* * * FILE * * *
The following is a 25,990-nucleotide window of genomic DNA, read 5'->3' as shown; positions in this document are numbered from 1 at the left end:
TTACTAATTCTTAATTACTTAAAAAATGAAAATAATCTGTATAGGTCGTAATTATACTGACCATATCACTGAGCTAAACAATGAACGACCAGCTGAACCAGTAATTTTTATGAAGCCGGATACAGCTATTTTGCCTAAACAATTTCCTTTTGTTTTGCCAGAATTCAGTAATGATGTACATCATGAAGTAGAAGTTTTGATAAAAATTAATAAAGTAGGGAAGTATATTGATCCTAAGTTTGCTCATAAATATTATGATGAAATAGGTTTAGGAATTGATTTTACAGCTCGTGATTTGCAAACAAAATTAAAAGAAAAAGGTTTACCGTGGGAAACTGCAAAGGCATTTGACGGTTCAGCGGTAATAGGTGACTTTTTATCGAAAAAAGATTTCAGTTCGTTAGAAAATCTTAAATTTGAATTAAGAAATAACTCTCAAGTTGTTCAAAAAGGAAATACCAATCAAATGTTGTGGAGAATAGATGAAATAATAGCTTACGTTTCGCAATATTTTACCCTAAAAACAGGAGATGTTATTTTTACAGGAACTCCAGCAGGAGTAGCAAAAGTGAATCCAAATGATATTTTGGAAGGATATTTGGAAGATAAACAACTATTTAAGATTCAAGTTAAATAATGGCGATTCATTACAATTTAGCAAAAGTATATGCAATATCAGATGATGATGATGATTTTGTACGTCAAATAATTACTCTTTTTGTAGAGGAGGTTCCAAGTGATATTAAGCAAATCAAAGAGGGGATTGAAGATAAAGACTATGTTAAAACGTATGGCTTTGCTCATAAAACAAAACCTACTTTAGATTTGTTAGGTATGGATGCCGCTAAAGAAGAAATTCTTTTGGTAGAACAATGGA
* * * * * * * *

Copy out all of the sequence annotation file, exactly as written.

The following is a 25,990-nucleotide window of genomic DNA, read 5'->3' as shown; positions in this document are numbered from 1 at the left end:
TTACTAATTCTTAATTACTTAAAAAATGAAAATAATCTGTATAGGTCGTAATTATACTGACCATATCACTGAGCTAAACAATGAACGACCAGCTGAACCAGTAATTTTTATGAAGCCGGATACAGCTATTTTGCCTAAACAATTTCCTTTTGTTTTGCCAGAATTCAGTAATGATGTACATCATGAAGTAGAAGTTTTGATAAAAATTAATAAAGTAGGGAAGTATATTGATCCTAAGTTTGCTCATAAATATTATGATGAAATAGGTTTAGGAATTGATTTTACAGCTCGTGATTTGCAAACAAAATTAAAAGAAAAAGGTTTACCGTGGGAAACTGCAAAGGCATTTGACGGTTCAGCGGTAATAGGTGACTTTTTATCGAAAAAAGATTTCAGTTCGTTAGAAAATCTTAAATTTGAATTAAGAAATAACTCTCAAGTTGTTCAAAAAGGAAATACCAATCAAATGTTGTGGAGAATAGATGAAATAATAGCTTACGTTTCGCAATATTTTACCCTAAAAACAGGAGATGTTATTTTTACAGGAACTCCAGCAGGAGTAGCAAAAGTGAATCCAAATGATATTTTGGAAGGATATTTGGAAGATAAACAACTATTTAAGATTCAAGTTAAATAATGGCGATTCATTACAATTTAGCAAAAGTATATGCAATATCAGATGATGATGATGATTTTGTACGTCAAATAATTACTCTTTTTGTAGAGGAGGTTCCAAGTGATATTAAGCAAATCAAAGAGGGGATTGAAGATAAAGACTATGTTAAAACGTATGGCTTTGCTCATAAAACAAAACCTACTTTAGATTTGTTAGGTATGGATGCCGCTAAAGAAGAAATTCTTTTGGTAGAACAATGGA